Ron always enjoyed teaching and mentoring high school students but, after 21 years in Colorado schools, he wants to train to become a chef. However, Ron knows that if he sticks it out for nine more years at his school, his PERA benefits will increase exponentially. Ron remains in the classroom, counting down the days until he reaches his maximum benefits. See how much Ron would lose out on >>
Although Frank has been teaching for 35 years and is eligible for retirement, Frank is hitting his stride and impacting kids in ways he never expected. He would love to keep teaching, but knows that he loses retirement benefits by doing so. Frank is now forced to choose between helping future students and maximizing his retirement benefits. See how much Frank would lose out on >>
Brian enjoyed his three years as a middle school science teacher, but realized he couldn’t ignore his dream of going back to school to become a doctor. After getting accepted to medical school, Brian finds out he won’t receive any of the school district’s contribution to his PERA benefits. See how much Brian is losing out on >>
Unfortunately, the state’s public employees’ benefits structure creates many more losers than winners. Instead of accruing retirement benefits steadily over the course of their careers, PERA members – most of whom are public school teachers – earn relatively meager retirement benefits in the early and middle portions of their careers and only see their benefits spike after 25 or more years with PERA-covered employers.
The back-loaded distribution of retirement benefits penalizes those who move to or from Colorado or between the private and public sectors over their careers. And because PERA members do not have the safety net of Social Security, these inequalities may jeopardize the retirement security of many dedicated public servants.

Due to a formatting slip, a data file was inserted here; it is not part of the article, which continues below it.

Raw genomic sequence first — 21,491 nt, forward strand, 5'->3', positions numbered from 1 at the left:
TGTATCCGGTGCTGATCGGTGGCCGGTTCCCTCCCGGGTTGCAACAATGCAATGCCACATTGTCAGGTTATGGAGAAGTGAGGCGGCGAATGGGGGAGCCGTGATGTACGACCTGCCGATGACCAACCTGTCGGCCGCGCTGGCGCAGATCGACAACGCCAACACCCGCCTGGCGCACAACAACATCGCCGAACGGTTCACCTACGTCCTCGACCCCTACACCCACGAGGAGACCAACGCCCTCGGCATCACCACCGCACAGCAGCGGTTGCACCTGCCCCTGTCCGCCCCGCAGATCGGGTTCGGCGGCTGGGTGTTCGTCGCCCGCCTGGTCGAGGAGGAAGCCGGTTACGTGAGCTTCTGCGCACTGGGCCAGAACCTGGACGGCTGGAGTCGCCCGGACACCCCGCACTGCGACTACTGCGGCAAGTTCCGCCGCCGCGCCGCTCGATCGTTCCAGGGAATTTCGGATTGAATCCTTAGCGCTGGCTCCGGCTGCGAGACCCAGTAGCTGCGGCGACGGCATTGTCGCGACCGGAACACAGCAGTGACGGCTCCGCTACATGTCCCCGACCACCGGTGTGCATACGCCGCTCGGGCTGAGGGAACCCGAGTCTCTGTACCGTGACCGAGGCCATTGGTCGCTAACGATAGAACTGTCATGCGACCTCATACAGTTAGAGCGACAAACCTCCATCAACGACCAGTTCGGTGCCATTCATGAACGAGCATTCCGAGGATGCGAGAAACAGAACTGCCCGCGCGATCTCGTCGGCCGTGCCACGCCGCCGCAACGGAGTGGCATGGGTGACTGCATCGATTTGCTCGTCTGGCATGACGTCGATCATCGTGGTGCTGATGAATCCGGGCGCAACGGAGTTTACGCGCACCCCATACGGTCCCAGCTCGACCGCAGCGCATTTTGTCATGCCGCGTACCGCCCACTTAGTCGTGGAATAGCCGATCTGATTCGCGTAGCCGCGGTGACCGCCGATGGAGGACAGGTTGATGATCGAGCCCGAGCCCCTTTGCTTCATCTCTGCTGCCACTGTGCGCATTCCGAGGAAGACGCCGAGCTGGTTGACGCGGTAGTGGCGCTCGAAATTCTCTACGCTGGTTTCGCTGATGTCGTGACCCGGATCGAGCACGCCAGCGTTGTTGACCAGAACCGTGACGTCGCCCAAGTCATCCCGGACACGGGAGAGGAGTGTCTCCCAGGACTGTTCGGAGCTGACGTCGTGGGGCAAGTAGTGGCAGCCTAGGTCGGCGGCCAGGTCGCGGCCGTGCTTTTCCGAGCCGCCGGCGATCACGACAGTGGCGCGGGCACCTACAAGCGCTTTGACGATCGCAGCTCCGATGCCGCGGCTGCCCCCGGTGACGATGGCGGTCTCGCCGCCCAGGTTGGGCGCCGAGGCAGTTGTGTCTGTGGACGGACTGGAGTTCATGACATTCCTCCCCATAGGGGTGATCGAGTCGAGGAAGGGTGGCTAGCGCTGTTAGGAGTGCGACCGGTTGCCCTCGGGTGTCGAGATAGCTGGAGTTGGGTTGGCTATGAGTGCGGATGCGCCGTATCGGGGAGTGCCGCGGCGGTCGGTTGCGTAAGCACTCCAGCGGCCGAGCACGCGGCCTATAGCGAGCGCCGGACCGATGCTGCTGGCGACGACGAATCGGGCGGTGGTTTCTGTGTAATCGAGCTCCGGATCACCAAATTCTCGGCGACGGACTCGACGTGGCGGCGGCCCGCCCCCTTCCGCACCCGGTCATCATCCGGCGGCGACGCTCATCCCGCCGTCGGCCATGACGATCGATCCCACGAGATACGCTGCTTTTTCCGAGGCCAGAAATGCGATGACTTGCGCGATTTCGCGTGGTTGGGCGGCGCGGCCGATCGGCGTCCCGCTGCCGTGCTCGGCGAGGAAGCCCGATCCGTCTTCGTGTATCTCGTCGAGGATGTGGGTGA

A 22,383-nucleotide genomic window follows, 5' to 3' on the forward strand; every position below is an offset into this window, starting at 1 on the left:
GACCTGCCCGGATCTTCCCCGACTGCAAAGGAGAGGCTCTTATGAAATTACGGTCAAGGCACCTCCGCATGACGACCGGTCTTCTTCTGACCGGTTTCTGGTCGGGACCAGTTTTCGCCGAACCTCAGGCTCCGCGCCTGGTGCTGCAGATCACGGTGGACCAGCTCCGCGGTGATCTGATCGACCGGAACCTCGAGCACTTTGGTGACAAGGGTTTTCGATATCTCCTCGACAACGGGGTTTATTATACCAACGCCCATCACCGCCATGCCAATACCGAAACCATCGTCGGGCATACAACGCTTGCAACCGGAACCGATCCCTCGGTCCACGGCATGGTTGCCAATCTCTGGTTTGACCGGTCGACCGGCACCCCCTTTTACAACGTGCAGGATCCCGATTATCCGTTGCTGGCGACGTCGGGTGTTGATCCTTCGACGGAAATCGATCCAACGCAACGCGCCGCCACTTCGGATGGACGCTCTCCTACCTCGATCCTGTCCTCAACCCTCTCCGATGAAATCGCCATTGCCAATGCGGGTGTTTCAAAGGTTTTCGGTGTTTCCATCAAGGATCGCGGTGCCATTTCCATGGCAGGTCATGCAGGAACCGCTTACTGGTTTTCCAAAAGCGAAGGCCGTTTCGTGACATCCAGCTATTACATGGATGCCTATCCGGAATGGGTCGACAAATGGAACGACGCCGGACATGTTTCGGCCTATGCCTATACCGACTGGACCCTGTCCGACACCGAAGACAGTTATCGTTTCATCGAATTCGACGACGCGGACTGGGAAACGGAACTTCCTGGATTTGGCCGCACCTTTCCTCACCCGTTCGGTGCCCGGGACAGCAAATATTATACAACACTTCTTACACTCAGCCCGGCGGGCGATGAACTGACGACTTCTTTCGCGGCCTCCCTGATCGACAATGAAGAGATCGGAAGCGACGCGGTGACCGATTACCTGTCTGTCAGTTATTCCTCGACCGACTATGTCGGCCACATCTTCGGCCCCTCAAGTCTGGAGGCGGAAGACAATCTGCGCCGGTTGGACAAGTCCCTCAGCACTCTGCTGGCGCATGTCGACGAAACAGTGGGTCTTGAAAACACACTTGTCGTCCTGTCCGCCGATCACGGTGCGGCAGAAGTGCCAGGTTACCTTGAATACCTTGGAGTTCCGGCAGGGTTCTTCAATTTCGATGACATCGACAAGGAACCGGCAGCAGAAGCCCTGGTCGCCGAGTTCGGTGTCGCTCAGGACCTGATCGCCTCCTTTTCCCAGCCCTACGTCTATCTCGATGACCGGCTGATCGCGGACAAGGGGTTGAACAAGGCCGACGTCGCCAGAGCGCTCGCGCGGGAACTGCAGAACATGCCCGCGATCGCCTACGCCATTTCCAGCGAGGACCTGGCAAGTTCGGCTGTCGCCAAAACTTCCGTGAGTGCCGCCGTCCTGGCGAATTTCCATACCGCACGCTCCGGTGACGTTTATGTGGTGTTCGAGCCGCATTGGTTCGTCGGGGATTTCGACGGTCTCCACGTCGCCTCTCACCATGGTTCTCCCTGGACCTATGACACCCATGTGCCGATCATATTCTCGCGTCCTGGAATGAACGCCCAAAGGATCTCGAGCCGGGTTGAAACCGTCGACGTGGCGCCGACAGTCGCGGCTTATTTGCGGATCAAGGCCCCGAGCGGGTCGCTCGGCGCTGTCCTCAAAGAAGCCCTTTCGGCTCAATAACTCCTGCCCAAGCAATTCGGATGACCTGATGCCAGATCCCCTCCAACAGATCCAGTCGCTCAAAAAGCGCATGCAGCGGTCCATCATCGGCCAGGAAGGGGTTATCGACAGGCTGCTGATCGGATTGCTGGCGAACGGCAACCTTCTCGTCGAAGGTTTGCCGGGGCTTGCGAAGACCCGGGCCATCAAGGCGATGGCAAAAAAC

The current benefit structure also limits the ability for schools and other public employers to offer the most competitive compensation packages to attract talented new employees while discouraging productive, committed public servants from working beyond when they become eligible for retirement.
But what does this mean to specific public servants? To illustrate the impact on their bottom lines, we offer some specific scenarios. While the public servants described are fictional, the calculations are real, reflecting PERA’s actual benefit structure.
In each illustration, PERA’s current benefit structure is compared with a hypothetical “smooth accrual” retirement plan, in which employees would accrue future pension benefits at a steady rate throughout their public service careers, no matter how long they work for PERA-covered employers. In contrast, under the current state benefits structure, workers who leave the system before reaching the ramp up in benefits subsidize workers who remain long enough to receive large retirement payouts. That’s because, for those who leave early, the employer has paid more into the system than the employee ever receives in benefits. The total cost of the hypothetical smooth accrual retirement system would be the same as the current PERA structure.
In all our calculations, the contributions and benefits are based on a traditional defined-benefit retirement plan, which – like Social Security – provides a set monthly retirement benefit for life. (This traditional pension approach contrasts with defined-contribution plans like 401Ks, which are more common in the private sector and provide a lump-sum benefit at retirement.) Our calculations are presented as “present value,” meaning the value in today’s dollars of the future retirement benefits.